184 IV. STRUCTURAL FACTORS IN A LANGUAGES
ordered chains, become impossible. The aphasic seems to have a general incapacity for grasping relations, realizing ordered series, or grasping their succession.7
We see that the problems of order are somehow uniquely important; and so the investigation of the psycho-logics of mathematics, which is based on order, might give us means of at least partial control of different undesirable human semantic afflictions.
But, after all, we should not be surprised that it is so. The structure of nervous systems consists of ordered chains produced by the impact of external and internal stimuli in a four-dimensional space-time manifold, which have a spatial and also a temporal order. The introduction of the finite velocity of nerve currents, which, although known, was, as a rule, disregarded by all of us, introduces automatically our ordering in 'space' and 'time' and, therefore, in space-time. That is why the old anatomical three-dimensional analogies are vicious and false to facts when generalized. For better or worse, we happen to live in a four-dimensional world, where 'space' and 'time' cannot be divided. Whoever does this splitting must introduce fictitious, non-survival entities and influences into his system, which is moulded by this actual world and unable to adjust itself to fictions.
It seems obvious that all these problems of 'adjustment' and 'non-adjustment', 'fictitious'or'actual' worlds., are strictly connected with our s.r toward these problems, and so ultimately with some structural knowledge about them. But attitudes involve lower order abstractions, 'emotions', affective components, and other potent semantic factors which we have usually disregarded when dealing with science and with scientific problems and method. For adjustment, and, therefore, for sanity, we must take into account the neglected aspects of science, of mathematics, and of scientific method; namely, their semantic aspects. In this way we shall abandon that other prevalent structural fiction referred to at the beginning of the present chapter; namely, that science and mathematics have an isolated existence.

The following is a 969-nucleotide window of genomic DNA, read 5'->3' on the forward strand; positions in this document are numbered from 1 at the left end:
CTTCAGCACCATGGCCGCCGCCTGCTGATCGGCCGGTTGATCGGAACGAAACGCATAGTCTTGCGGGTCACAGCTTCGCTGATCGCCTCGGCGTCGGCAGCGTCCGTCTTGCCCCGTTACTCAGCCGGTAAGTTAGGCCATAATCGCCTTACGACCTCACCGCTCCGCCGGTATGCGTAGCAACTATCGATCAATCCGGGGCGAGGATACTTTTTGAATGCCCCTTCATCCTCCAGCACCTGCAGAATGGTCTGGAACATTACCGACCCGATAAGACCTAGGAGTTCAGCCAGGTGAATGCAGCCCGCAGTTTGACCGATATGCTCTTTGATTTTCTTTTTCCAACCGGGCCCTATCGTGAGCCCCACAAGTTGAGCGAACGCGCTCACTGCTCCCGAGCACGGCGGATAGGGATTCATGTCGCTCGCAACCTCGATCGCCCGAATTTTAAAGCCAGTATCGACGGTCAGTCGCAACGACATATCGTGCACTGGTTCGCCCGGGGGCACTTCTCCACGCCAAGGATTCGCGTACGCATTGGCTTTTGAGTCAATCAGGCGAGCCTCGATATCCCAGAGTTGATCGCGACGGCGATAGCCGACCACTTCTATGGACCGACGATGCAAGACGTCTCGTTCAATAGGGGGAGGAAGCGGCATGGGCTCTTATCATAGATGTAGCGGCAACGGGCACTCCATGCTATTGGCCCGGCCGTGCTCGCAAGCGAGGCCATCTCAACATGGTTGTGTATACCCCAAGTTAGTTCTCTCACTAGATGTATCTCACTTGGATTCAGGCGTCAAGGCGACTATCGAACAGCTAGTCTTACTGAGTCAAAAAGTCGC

The above considerations of order lead to a formulation of a fundamental principle (a principle underlying the whole of the non-aristotelian system) ; namely, that organisms which represent processes must develop in a certain natural survival four-dimensional order, and that the reversal of that order must lead to pathological (non-survival) developments. Observations disclose that, in all human difficulties, 'mental' ills included, a reversal of the natural order can be found as a matter of fact, once we decide to consider order as fundamental. Any identification of inherently different levels, or confusion of orders of abstractions, leads auto-